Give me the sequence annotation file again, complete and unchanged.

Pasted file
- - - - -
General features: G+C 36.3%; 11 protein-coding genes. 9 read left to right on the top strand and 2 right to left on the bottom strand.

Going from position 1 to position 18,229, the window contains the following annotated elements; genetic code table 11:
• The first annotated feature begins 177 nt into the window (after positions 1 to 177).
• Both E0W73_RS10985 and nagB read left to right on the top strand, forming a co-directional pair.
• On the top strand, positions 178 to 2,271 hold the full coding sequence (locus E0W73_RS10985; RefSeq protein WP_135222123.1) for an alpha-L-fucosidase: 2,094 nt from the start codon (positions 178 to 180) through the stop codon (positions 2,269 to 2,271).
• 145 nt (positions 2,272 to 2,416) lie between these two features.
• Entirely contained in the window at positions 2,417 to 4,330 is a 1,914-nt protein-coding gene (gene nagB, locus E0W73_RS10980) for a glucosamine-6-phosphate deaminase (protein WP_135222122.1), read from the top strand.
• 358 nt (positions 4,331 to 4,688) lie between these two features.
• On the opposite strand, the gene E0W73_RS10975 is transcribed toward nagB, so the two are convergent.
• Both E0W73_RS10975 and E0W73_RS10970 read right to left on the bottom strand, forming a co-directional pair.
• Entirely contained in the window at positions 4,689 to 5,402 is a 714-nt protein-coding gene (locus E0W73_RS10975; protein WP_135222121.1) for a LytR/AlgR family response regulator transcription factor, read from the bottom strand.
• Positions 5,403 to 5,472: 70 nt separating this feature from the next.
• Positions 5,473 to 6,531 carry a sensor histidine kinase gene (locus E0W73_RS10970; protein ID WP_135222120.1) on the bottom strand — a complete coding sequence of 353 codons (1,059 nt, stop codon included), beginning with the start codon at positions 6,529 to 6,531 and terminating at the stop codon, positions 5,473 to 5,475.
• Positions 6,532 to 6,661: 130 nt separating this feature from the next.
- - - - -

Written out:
General features: G+C 36.3%; 11 protein-coding genes. 9 read left to right on the top strand and 2 right to left on the bottom strand.

Going from position 1 to position 18,229, the window contains the following annotated elements; genetic code table 11:
• The first annotated feature begins 177 nt into the window (after positions 1 to 177).
• Both E0W73_RS10985 and nagB read left to right on the top strand, forming a co-directional pair.
• On the top strand, positions 178 to 2,271 hold the full coding sequence (locus E0W73_RS10985; RefSeq protein WP_135222123.1) for an alpha-L-fucosidase: 2,094 nt from the start codon (positions 178 to 180) through the stop codon (positions 2,269 to 2,271).
• 145 nt (positions 2,272 to 2,416) lie between these two features.
• Entirely contained in the window at positions 2,417 to 4,330 is a 1,914-nt protein-coding gene (gene nagB, locus E0W73_RS10980) for a glucosamine-6-phosphate deaminase (protein WP_135222122.1), read from the top strand.
• 358 nt (positions 4,331 to 4,688) lie between these two features.
• On the opposite strand, the gene E0W73_RS10975 is transcribed toward nagB, so the two are convergent.
• Both E0W73_RS10975 and E0W73_RS10970 read right to left on the bottom strand, forming a co-directional pair.
• Entirely contained in the window at positions 4,689 to 5,402 is a 714-nt protein-coding gene (locus E0W73_RS10975; protein WP_135222121.1) for a LytR/AlgR family response regulator transcription factor, read from the bottom strand.
• Positions 5,403 to 5,472: 70 nt separating this feature from the next.
• Positions 5,473 to 6,531 carry a sensor histidine kinase gene (locus E0W73_RS10970; protein ID WP_135222120.1) on the bottom strand — a complete coding sequence of 353 codons (1,059 nt, stop codon included), beginning with the start codon at positions 6,529 to 6,531 and terminating at the stop codon, positions 5,473 to 5,475.
• Positions 6,532 to 6,661: 130 nt separating this feature from the next.